AUSTIN (KXAN) — Austin Resource Recovery officially began the cleanup of homeless encampments outside the Austin Resource Center for the Homeless (ARCH) Monday morning.
Neches Street between Seventh Street and Eighth Street was temporarily closed as trash and abandoned belongings were moved to large dumpsters and a dump truck.
“They are starting the initial clearing around the ARCH which is one of the ordinance changes happening this morning,” said Greg McCormack, executive director of the nonprofit Front Steps. “We did an initial ask of everyone who was outside of the ARCH, allowing them to come in. Some people have taken them up on that, some have not.”
Specifically, McCormack said that around 20 people chose to take shelter inside the ARCH during the sweeps.
He added that the sweeps are happening both as a result of recent ordinance changes in the city as well as because APD has identified that it is unsafe to camp close to curbs.
“This is just overall enforcement of no sitting and lying, no camping around the ARCH,” he said, explaining that the expectation is that there will no longer be any tents or camping outside of the ARCH.
The Austin Police Department released a statement, saying the cleanup was a joint effort by the city of Austin, along with groups like Front Steps, Integral Care and ECHO.
“The Austin Police Department’s responsibility was to make sure everyone was safe and to gain compliance in moving while persons experiencing homelessness were provided resources. We did not make any arrests nor did we issue citations,” the statement said, in part.
City crews and workers with vests from Downtown Community Court swept up shoes, trash, and possessions into dumpsters. They also dismantled some tents that had been left behind, feeding them in to dump trucks.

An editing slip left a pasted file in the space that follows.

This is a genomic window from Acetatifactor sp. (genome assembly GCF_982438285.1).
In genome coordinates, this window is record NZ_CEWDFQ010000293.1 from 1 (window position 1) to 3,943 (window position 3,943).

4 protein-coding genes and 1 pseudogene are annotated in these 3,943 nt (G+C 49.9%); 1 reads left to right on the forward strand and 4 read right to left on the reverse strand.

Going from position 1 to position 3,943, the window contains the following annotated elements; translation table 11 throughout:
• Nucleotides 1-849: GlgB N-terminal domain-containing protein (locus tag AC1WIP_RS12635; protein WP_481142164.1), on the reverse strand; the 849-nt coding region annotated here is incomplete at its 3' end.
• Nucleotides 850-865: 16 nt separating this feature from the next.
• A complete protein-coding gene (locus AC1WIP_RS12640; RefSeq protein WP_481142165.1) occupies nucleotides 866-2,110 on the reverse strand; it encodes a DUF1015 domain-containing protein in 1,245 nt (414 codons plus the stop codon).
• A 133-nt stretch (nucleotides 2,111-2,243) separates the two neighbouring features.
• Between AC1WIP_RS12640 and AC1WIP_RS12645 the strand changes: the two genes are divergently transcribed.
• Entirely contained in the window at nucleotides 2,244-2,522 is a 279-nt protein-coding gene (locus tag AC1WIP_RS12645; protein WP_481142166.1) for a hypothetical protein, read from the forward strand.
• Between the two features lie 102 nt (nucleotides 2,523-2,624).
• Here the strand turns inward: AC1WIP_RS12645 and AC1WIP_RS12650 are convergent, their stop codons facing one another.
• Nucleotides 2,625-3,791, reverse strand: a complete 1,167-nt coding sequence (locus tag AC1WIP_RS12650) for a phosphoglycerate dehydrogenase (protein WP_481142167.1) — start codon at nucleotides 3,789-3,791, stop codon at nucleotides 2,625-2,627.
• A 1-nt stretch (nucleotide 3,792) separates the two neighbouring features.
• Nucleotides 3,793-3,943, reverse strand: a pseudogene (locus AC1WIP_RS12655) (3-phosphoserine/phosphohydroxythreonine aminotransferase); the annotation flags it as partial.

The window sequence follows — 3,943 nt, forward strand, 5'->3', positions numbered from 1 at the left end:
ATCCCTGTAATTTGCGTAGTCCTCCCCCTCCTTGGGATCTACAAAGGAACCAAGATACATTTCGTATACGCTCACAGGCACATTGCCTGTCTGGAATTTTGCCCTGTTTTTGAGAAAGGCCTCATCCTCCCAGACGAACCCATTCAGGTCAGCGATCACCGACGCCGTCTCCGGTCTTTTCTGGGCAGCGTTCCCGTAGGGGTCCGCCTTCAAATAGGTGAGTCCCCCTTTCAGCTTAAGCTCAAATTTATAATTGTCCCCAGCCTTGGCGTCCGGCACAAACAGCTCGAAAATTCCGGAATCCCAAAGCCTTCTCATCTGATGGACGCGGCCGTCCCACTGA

McCormack added that everyone was warned that tents left outside the ARCH Monday would be taken by crews.
“It’s a difficult situation for everyone,” he said, noting this is the first time he’s seen encampments cleared out in the city of Austin.
However, once the cleanup wrapped up Monday, dozens of people put their belongings, including tents, back on the sidewalk.
Susan Peake, who sleeps in the Salvation Army’s Safe Sleep shelter at night and spends her time on the sidewalk across the street during the day, says she and others have gotten mixed messages from police.
“Stay, go, stay, go, you know, ‘We’re enforcing, we’re not, were enforcing, we’re not,’ so, I don’t know,” Peake said.
“They said when they came to clean up today that they would be having places to shelter people,” said Shannon Sorgman, who is also homeless. “They don’t have any. They lied. I don’t believe anything they say.”
McCormack explained that before this cleanup effort, the Guided Path effort around the ARCH began, in which service providers spoke with 99 people who are experiencing homelessness and of those 70 have received some type of service since then from ARCH, Caritas, Salvation Army, or other organizations.
McCormack says shelters opened up some additional beds for the Guided Path effort, but those spots have all since been filled.
As of Monday, McCormack said the ARCH is at capacity, with 200 people on its waiting list. The Salvation Army said its shelter options are also at capacity, with 108 single adults, 86 mothers and 169 children on its waitlist.
Further cleanup work is scheduled to return to the ARCH Tuesday morning.
In October, the City of Austin released details of their homeless encampment strategy known as “The Guided Path”, which was created to reduce camping outside of the ARCH.
In addition to the ARCH, cleanup efforts led by the Texas Department of Transportation (TxDOT) began clearing homeless encampments from beneath state overpasses.
TxDOT told KXAN last week that the governor has instructed the agency to continue these cleanups on a weekly basis “until further notice.” Gov. Abbott’s office added that these cleanups could happen more frequently than once a week, if need be.
People displaced by these cleanups are being directed by TxDOT to go to ARCH, Integral care and Salvation Army. As KXAN has reported, the operational shelters all three of these organizations have are already full. ARCH tells us Monday that they are at capacity with a waitlist of 200 people. Salvation Army tells us they are at capacity with a waitlist of 362 people in total.